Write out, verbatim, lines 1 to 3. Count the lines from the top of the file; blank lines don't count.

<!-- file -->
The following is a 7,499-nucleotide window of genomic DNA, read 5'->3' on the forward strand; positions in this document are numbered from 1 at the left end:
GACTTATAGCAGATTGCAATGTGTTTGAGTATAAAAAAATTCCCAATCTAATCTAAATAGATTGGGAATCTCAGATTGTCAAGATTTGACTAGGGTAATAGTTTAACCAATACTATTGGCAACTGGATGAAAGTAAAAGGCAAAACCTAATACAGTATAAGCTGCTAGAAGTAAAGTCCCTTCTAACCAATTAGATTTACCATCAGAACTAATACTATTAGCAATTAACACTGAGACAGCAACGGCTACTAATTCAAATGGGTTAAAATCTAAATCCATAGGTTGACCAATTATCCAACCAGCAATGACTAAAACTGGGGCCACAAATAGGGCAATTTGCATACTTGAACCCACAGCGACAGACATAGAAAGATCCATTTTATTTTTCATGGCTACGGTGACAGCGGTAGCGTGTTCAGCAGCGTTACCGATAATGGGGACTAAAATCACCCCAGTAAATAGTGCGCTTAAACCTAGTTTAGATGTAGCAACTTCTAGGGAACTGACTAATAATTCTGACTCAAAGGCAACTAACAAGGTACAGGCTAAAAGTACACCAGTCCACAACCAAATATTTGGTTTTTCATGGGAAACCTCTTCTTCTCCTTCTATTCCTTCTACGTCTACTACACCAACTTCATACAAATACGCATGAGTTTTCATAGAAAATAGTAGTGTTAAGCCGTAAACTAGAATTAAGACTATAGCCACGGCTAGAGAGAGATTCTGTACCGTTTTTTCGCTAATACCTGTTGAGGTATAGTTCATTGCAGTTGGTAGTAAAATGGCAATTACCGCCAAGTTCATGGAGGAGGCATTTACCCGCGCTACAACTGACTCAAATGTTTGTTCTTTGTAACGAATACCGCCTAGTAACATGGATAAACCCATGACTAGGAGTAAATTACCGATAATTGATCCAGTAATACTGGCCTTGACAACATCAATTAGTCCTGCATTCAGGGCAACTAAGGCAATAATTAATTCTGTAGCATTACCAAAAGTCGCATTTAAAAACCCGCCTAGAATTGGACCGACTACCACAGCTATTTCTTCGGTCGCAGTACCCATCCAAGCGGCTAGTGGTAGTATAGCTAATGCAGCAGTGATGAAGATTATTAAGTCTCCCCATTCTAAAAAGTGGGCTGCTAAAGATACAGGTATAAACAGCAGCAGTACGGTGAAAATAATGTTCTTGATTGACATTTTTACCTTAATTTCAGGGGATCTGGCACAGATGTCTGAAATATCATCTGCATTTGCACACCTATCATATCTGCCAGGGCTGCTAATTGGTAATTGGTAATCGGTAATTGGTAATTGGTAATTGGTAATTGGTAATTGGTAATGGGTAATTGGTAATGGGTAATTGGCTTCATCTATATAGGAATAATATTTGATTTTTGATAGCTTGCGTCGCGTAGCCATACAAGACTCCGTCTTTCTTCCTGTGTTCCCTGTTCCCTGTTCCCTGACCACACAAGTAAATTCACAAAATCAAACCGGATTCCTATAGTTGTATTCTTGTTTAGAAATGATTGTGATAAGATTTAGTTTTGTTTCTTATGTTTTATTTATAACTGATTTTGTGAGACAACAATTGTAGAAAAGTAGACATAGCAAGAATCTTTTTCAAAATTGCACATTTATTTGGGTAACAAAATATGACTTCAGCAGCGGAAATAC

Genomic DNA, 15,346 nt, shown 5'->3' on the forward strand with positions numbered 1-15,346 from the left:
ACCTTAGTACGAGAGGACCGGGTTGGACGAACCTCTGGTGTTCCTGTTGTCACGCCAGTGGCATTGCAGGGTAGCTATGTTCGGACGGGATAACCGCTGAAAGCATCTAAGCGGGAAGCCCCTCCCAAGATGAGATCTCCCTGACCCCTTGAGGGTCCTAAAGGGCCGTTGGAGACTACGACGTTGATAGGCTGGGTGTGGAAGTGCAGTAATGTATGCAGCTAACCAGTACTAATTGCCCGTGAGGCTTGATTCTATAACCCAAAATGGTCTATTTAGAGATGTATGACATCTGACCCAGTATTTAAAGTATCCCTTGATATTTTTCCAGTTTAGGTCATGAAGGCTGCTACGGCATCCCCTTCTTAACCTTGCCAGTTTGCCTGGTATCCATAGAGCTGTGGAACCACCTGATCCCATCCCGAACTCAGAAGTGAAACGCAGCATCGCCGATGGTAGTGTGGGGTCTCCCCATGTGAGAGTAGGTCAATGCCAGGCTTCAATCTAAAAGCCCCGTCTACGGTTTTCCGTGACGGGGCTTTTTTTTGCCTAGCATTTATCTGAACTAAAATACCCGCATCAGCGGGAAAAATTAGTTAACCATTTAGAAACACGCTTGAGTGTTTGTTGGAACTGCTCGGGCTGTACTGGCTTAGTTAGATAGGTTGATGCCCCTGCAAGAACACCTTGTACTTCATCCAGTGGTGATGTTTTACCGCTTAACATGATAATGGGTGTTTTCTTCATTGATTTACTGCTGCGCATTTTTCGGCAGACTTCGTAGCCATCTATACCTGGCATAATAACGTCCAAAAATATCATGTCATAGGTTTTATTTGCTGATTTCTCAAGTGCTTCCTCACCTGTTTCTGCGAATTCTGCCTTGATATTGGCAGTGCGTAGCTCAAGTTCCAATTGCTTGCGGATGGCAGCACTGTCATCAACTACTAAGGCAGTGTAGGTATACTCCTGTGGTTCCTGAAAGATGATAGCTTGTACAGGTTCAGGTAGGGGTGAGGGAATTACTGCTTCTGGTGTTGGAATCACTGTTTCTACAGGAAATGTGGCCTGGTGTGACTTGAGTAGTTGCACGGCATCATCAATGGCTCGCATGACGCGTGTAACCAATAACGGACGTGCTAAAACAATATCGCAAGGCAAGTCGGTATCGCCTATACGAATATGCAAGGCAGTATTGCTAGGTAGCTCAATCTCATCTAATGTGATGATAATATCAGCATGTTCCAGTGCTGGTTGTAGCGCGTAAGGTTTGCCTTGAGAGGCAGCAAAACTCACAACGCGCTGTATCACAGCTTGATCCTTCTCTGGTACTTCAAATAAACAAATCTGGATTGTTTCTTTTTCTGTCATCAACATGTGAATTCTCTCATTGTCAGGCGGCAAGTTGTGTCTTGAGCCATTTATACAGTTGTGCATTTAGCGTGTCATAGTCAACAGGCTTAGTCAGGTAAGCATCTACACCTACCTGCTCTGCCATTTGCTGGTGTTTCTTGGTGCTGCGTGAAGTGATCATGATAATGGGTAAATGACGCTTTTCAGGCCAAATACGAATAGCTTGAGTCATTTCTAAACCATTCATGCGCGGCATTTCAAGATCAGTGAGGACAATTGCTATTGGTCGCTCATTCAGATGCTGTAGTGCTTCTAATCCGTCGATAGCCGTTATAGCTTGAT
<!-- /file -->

The following is a 7,499-nucleotide window of genomic DNA, read 5'->3' on the forward strand; positions in this document are numbered from 1 at the left end:
GACTTATAGCAGATTGCAATGTGTTTGAGTATAAAAAAATTCCCAATCTAATCTAAATAGATTGGGAATCTCAGATTGTCAAGATTTGACTAGGGTAATAGTTTAACCAATACTATTGGCAACTGGATGAAAGTAAAAGGCAAAACCTAATACAGTATAAGCTGCTAGAAGTAAAGTCCCTTCTAACCAATTAGATTTACCATCAGAACTAATACTATTAGCAATTAACACTGAGACAGCAACGGCTACTAATTCAAATGGGTTAAAATCTAAATCCATAGGTTGACCAATTATCCAACCAGCAATGACTAAAACTGGGGCCACAAATAGGGCAATTTGCATACTTGAACCCACAGCGACAGACATAGAAAGATCCATTTTATTTTTCATGGCTACGGTGACAGCGGTAGCGTGTTCAGCAGCGTTACCGATAATGGGGACTAAAATCACCCCAGTAAATAGTGCGCTTAAACCTAGTTTAGATGTAGCAACTTCTAGGGAACTGACTAATAATTCTGACTCAAAGGCAACTAACAAGGTACAGGCTAAAAGTACACCAGTCCACAACCAAATATTTGGTTTTTCATGGGAAACCTCTTCTTCTCCTTCTATTCCTTCTACGTCTACTACACCAACTTCATACAAATACGCATGAGTTTTCATAGAAAATAGTAGTGTTAAGCCGTAAACTAGAATTAAGACTATAGCCACGGCTAGAGAGAGATTCTGTACCGTTTTTTCGCTAATACCTGTTGAGGTATAGTTCATTGCAGTTGGTAGTAAAATGGCAATTACCGCCAAGTTCATGGAGGAGGCATTTACCCGCGCTACAACTGACTCAAATGTTTGTTCTTTGTAACGAATACCGCCTAGTAACATGGATAAACCCATGACTAGGAGTAAATTACCGATAATTGATCCAGTAATACTGGCCTTGACAACATCAATTAGTCCTGCATTCAGGGCAACTAAGGCAATAATTAATTCTGTAGCATTACCAAAAGTCGCATTTAAAAACCCGCCTAGAATTGGACCGACTACCACAGCTATTTCTTCGGTCGCAGTACCCATCCAAGCGGCTAGTGGTAGTATAGCTAATGCAGCAGTGATGAAGATTATTAAGTCTCCCCATTCTAAAAAGTGGGCTGCTAAAGATACAGGTATAAACAGCAGCAGTACGGTGAAAATAATGTTCTTGATTGACATTTTTACCTTAATTTCAGGGGATCTGGCACAGATGTCTGAAATATCATCTGCATTTGCACACCTATCATATCTGCCAGGGCTGCTAATTGGTAATTGGTAATCGGTAATTGGTAATTGGTAATTGGTAATTGGTAATTGGTAATGGGTAATTGGTAATGGGTAATTGGCTTCATCTATATAGGAATAATATTTGATTTTTGATAGCTTGCGTCGCGTAGCCATACAAGACTCCGTCTTTCTTCCTGTGTTCCCTGTTCCCTGTTCCCTGACCACACAAGTAAATTCACAAAATCAAACCGGATTCCTATAGTTGTATTCTTGTTTAGAAATGATTGTGATAAGATTTAGTTTTGTTTCTTATGTTTTATTTATAACTGATTTTGTGAGACAACAATTGTAGAAAAGTAGACATAGCAAGAATCTTTTTCAAAATTGCACATTTATTTGGGTAACAAAATATGACTTCAGCAGCGGAAATAC

Genomic DNA, 15,346 nt, shown 5'->3' on the forward strand with positions numbered 1-15,346 from the left: